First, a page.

I can now say, with complete sincerity, that I spent a day in a crackhouse. Now, you might say to yourself, "Self, what was Shannon doing in a crackhouse?" And the answer is: a friend was shooting a scene for her directing class and wanted me to boom, and the scene was about two people who are squatting in an abandoned house, and she found a state-owned former crackhouse she could shoot in for free, ergo, I spent all day yesterday in a crackhouse. And it was cree.pee. Graffiti on the walls, boarded up windows, and apparently someone threw a Molotov cocktail into the kitchen, so everything was burned; paint peeling off of everything, the linoleum was all bubbled up, intricate and abstract and almost beautiful charcoal black designs on the walls created by shelves and the like. There was an almost palpable negative energy to the place that on the one hand really enhanced the work that was done, I think, but at the same time made it difficult to stay inside for too long. We kept taking breaks just to sit outside and get some air.

Caroline and I went to go see "Kill Bill" today. It was most triumphant. There's a beautiful, lyrical quality to the violence that was just amazing to watch. I had never really understood the popular consensus that made Uma Thurman one of the most beautiful women in Hollywood, but I see it now. She was just incredible to watch. I've read several reviews that while praising the film, comment on its lack of humanity. See, it's just Thurman killing people, right? But I don't think they get it. Mild spoiler ahead: Thurman is "executed" at her wedding while she is very pregnant. She wakes up from a coma four years later, and the first thing she does is slide her hands down to her flat stomach. She just wails when she realizes she lost her baby, and the camera just stays on her for almost a minute. This film isn't devoid of humanity. The Bride isn't a stoic, passionless robot carrying out her revenge with a certain violent aplomb. That moment on the hospital bed, that scream of realization, is what underlies every action she takes in this film. There is so much humanity and emotion underpinning the character that I can't believe people don't see that. Point being, yes, it's violent and gory, but there's more than that, and if nothing else, it's a spectacle of what cinema is capable of. Look for the samurai fight silhouetted against a neon blue backgroud; my favorite composition in the film.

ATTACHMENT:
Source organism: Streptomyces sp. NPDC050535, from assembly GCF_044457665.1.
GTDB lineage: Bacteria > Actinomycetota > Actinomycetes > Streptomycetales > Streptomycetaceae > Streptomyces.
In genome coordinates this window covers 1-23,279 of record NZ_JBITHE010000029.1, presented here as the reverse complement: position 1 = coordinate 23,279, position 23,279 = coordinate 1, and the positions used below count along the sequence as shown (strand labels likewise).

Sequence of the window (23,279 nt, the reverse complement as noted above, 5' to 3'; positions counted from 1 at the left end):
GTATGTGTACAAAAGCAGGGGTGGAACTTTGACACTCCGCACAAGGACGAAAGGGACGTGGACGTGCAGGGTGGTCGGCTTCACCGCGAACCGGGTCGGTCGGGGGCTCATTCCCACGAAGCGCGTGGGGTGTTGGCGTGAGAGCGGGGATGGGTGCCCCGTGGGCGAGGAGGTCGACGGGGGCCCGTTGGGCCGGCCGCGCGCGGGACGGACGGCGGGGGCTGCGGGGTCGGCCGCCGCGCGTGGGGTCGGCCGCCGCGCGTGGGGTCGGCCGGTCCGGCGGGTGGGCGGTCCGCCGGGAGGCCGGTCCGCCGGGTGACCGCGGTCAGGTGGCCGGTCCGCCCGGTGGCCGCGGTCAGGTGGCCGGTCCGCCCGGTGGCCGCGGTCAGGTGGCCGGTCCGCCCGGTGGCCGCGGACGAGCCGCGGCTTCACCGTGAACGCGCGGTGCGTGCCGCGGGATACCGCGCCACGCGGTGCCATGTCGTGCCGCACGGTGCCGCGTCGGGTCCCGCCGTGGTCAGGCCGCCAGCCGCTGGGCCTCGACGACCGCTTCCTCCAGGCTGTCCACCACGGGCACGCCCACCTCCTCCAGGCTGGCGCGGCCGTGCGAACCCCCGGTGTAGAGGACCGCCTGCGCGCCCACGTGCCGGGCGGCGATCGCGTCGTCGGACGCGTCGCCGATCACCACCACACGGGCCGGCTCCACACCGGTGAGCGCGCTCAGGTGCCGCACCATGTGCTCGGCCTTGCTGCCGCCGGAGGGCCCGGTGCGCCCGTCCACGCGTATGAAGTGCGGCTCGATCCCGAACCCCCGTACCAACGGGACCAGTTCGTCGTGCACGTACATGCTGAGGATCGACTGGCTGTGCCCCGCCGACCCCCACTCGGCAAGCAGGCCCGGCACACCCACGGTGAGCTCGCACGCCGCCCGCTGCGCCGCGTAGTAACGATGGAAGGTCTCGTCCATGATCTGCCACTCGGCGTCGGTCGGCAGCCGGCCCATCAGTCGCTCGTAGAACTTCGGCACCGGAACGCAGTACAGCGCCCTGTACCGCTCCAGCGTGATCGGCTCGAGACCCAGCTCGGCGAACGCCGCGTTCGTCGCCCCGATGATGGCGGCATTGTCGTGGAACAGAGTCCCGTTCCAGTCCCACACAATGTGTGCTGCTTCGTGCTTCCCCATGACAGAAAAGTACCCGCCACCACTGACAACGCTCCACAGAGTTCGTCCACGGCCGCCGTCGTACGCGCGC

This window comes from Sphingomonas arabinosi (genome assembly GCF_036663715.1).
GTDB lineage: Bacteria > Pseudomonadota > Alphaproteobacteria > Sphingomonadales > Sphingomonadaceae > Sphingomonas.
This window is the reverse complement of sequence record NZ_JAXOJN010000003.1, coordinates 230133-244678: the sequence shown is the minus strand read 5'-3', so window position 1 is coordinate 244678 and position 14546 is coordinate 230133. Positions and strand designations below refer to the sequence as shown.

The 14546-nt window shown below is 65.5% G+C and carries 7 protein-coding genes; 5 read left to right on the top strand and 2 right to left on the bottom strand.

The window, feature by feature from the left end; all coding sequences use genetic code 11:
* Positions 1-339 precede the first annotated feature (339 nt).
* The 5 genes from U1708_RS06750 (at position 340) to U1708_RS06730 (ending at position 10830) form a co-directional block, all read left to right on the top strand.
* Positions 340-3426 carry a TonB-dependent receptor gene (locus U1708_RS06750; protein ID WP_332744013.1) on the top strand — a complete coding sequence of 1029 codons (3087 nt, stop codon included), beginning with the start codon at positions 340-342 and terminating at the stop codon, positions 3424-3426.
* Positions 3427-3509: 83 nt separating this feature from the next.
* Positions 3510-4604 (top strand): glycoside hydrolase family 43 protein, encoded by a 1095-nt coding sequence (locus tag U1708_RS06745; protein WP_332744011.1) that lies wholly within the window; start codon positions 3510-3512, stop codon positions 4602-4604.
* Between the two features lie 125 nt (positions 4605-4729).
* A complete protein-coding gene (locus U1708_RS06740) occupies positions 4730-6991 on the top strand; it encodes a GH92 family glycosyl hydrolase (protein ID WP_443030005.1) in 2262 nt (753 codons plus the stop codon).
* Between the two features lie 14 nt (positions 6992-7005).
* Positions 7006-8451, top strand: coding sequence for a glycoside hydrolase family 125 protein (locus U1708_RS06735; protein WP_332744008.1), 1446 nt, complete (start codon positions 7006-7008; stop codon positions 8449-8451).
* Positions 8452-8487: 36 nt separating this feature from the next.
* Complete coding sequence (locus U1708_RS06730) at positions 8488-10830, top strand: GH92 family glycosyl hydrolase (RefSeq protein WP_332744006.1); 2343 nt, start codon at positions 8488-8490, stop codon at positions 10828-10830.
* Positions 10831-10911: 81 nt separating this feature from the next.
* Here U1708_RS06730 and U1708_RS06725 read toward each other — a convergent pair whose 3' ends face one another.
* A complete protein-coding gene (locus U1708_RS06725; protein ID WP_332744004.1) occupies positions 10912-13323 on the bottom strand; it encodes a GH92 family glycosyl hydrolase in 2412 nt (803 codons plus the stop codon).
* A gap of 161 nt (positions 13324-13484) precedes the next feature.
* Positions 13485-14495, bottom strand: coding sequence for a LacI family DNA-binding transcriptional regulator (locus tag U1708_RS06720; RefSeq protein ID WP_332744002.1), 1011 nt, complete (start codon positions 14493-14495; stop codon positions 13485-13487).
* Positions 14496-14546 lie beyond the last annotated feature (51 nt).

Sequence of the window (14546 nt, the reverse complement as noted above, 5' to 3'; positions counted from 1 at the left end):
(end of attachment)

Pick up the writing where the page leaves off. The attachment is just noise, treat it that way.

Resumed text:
We went to Starbucks beforehand to get lemonades to sneak in to the theater. The person who took Caroline's order scribbled her name; the r-o-l kind of ran together, and the e at the end wasn't bubbled enough. When the drink-maker called out her name, she said, "Candini." Which is quite possibly the most brilliant thing I've ever heard. The Amazing Candini! Sheer genius.

Yes, I do know a lot about the JonBenét Ramsey case. Ask me your questions!

Sunday, October 5, 2003

I was looking around online when I came across what appears to be an early, rough version of the "Angel" season five credits. Very interesting. Enjoy.
I hate when I have a long, difficult week, and I look forward to the weekend with a fervor approaching insanity, and then the weekend comes, and I feel like I waste it. Even though just sitting around on my ass, on the computer, or watching TV is all my heart desired not two days before, I still feel like a loser. Sigh.

Halloween! I am ready for Halloween to be upon us. I think it is my most favoritest holiday. This year is the tenth anniversay of "Nightmare before Christmas," so hopefully they'll have some themed goings-on here this upcoming month. Caroline and I had talked about going to Knott's Scary Farm, but those tickets are over forty dollars a pop, and that just seems a bit pricey to me. I don't know; it's something to think about. I do so love Halloween, it just might be worth it.

Thursday, October 2, 2003



Oh, and the other 41.5 minutes of "Angel" were okay. A little slow, and I don't really like Eve, but I'm willing to see where they're going to go with this.

Wednesday, October 1, 2003

Watch it, yo! I mean it!